Then three years later, American Airlines (A1G) (AAL) completed a test run of the Mavic 2 Enterprise, from Chinese drone manufacturer DJI, to elaborate an inspection routine in approximately half the time required by a regular inspection. Lorne Cass, American Airlines’ (A1G) (AAL) VP of Operations and Industry Affairs said: “This is a tool of the future that should be in every technician’s toolbox.”

Since then, this innovative technology has, rather surprisingly, not been adopted as quickly as one might have originally anticipated. Part of this delay may be attributed to the COVID-19 pandemic and its devastating impact on the aviation industry. But there are other obstacles to consider when it comes to new technology, most notably caused by regulations. 

A transformative era

In the United States, the operation of drones under 24 kilograms (55 pounds) falls under the Federal Aviation Administration Part 107 regulations. Currently, these rules do not cover matters essential to the operation of drones for their employment in the MRO industry. For example, light UAS do not have a framework for type certification or airworthiness, which is a considerable obstacle in an environment where safety and traceability are vital. These regulations also restrict operations, preventing drones from flying beyond the line of sight (BLOS) and hampering their ability to work autonomously.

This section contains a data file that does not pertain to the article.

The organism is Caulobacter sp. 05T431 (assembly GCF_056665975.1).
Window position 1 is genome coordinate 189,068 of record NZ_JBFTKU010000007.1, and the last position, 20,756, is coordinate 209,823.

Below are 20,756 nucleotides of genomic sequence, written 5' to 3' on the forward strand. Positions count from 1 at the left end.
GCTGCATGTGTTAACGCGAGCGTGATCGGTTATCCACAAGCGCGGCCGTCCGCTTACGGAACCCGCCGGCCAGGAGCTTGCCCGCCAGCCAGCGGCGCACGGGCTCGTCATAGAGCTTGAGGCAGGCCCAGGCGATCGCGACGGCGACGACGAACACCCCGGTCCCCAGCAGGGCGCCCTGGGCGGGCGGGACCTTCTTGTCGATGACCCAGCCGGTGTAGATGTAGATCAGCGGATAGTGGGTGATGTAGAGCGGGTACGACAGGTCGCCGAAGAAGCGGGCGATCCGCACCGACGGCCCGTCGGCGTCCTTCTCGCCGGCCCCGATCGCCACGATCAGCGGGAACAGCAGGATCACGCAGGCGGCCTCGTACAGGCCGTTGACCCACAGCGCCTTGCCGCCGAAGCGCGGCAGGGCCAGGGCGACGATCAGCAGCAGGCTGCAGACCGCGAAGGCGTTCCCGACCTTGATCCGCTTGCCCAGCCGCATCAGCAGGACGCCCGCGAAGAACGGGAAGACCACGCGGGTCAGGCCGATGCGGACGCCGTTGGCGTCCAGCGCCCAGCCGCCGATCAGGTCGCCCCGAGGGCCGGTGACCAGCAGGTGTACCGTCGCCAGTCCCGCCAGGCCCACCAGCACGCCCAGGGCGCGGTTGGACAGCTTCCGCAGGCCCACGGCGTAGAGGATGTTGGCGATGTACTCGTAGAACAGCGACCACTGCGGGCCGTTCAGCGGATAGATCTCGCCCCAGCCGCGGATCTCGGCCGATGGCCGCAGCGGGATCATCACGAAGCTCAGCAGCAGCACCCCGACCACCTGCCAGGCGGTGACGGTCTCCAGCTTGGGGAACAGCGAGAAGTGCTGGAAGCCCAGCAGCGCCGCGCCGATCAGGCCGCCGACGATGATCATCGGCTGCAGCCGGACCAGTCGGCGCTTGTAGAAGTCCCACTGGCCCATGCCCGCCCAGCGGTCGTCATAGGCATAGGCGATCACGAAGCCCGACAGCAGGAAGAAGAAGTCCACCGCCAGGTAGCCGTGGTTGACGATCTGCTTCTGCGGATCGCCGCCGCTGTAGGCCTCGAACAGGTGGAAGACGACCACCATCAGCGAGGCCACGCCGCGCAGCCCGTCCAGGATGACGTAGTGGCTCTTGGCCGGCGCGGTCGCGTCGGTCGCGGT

But the industry has entered a transformative period. Across the world, regulators are working to ensure that the future of drone operations is possible. 

Since 2017, with the Integration Pilot Program (IPP), which is now called BEYOND, the FAA has been actively working to tackle the regulation challenges affecting UAS operations. 

On the other side of the Atlantic Ocean, the situation is relatively similar. On December 31, 2020, the European Union Aviation Safety Agency (EASA) started to roll out new EU-wide regulations that create common legislation on drone operation, including for commercial purposes.

In April 2021, the UK Civil Aviation Authority authorized the first British company, Sees.ai, to trial a concept for routine BLOS operations without pre-approval. The permissions are part of a test project to prove the concept before potentially opening it up to the broader market.

READ MORE:
 
The UK Civil Aviation Authority authorized the first trials of Beyond Visual Line of Sight drone test flights to sees.ai.
 

Spearheading the concrete application of drones to the MRO industry, the Civil Aviation Authority of Singapore (CAAS) authorized a local company, ST Engineering, to carry out a general Visual Inspection (GVI) of A320 aircraft using their drone solution, DroScan, in June 2020.

Regulators have every interest in quickly breaking down the obstacles that are encumbering manufacturers. According to Levitate Capital, the global drone market could grow from $15 billion in 2020 up to $90 billion by 2030.